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1 In this service, in which he was appointed captain, July 1, 1776, by General Arnold, he distinguished himself as commander of one of the armed vessels. On this account, by recommendation of the Board of War, which reported that in this service he had, ‘in several actions, behaved with great spirit and good conduct,’ Congress voted, April 7, 1779, that he have a commission as captain in the army, to rank as such from July 1, 1776.2

Captain Sumner was placed at the head of a company of light infantry. He was attached to the division of the army, whose Headquarters were at or near West Point. His company was frequently, for weeks and months together, some miles in advance of the division, either up or down the North River, in some exposed position, at Verplanck's Point, Fishkill, or Peekskill. His command involved constant activity.

While serving under General Heath, he was impressed with the characteristic difference between that officer and General Arnold, under whom he had served on the northern frontier in 1776. He said to General Heath, one day, that he hoped at some time to see more of the hazards of war, and to meet them on a larger theatre. The general, who was a prudent rather than an adventurous officer, replied: ‘I am placed here to retain the fortress of West Point, and not to seek battles. You have as exposed a duty as can be assigned to you,—the separate command of a company at an advanced post. If the officers of such posts are known to relax in their vigilance, we may expect a general battle very soon; which I hope you will have no share in bringing on. If my division enjoys an unusual exemption from the clash of arms, it is what I want; and I am thankful that I have such active and faithful outposts.’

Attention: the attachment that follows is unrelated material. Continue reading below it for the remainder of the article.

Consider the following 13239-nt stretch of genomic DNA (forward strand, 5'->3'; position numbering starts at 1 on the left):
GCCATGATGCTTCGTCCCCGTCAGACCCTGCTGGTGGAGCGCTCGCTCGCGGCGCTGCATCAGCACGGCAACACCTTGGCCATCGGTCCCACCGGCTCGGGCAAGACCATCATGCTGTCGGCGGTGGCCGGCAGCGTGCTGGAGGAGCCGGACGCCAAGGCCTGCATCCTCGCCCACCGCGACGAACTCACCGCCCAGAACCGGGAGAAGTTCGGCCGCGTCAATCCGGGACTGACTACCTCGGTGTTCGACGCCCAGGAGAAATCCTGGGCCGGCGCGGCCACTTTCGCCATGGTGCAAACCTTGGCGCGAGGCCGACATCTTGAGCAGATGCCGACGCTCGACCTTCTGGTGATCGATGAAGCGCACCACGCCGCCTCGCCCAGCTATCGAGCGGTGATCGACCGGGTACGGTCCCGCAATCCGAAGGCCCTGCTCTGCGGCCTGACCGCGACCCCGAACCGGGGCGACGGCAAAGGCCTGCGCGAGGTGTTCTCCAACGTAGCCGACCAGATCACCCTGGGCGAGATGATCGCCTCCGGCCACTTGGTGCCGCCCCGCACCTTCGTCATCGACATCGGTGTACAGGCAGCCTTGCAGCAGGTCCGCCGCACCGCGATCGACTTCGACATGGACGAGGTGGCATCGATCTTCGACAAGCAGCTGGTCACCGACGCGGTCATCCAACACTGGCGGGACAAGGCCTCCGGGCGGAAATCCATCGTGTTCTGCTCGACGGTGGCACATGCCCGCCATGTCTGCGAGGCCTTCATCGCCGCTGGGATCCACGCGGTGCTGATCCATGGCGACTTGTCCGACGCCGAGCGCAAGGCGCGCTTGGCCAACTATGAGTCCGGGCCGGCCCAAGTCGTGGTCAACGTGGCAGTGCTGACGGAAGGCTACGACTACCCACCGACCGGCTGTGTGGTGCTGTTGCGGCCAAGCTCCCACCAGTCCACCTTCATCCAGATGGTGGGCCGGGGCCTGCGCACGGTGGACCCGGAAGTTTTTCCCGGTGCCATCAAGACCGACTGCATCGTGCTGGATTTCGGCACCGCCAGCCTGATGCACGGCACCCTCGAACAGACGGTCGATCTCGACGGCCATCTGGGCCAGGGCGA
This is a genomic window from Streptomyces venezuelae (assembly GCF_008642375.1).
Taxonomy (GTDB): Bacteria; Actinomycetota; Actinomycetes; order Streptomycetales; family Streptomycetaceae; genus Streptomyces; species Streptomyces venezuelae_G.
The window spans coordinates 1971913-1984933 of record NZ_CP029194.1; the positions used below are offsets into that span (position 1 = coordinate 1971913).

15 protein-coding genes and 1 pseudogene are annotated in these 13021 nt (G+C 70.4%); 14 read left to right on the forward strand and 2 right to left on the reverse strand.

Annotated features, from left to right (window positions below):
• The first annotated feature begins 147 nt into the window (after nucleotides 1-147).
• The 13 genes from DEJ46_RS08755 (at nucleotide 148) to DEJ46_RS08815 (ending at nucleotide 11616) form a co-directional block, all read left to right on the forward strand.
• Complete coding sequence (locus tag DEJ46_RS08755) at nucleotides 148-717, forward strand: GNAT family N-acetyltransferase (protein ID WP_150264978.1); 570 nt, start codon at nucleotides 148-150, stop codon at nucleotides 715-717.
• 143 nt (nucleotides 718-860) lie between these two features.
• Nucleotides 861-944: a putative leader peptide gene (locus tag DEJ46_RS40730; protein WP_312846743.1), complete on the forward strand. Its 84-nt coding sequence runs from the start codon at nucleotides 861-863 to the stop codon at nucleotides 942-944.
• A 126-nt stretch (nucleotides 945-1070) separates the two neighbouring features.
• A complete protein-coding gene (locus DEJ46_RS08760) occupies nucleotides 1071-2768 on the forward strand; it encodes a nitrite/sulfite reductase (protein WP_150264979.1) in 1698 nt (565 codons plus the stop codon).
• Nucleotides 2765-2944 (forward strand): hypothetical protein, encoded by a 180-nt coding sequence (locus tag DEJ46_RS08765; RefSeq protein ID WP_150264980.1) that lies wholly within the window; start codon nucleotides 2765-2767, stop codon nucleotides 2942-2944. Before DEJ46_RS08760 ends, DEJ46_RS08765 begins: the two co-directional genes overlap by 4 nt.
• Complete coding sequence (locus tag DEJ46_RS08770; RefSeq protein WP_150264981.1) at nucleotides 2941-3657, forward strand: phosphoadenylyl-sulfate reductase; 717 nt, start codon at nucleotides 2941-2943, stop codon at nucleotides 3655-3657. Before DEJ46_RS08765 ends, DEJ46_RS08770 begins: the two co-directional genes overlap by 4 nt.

For some days Sumner had charge of the guard of Major Andre, while he was under arrest and sentence of death; held frequent conversations with him, and conceived sincere respect for that unfortunate officer.

Lieutenant-Colonel (afterwards General) William Hull commanded a detachment of light infantry, cavalry, and artillery, which guarded New York in the autumn of 1783, during the evacuation of the city by the British troops. Major Sumner

1 [6] account of this flotilla may be found in Marshall's ‘Life of Washington,’ Vol. III. pp. 4-10; Irving's ‘Life of Washington,’ Vol. II. p. 384, ch. XXXIX.

2 Journals of Congress, Vol. V. p. 140.

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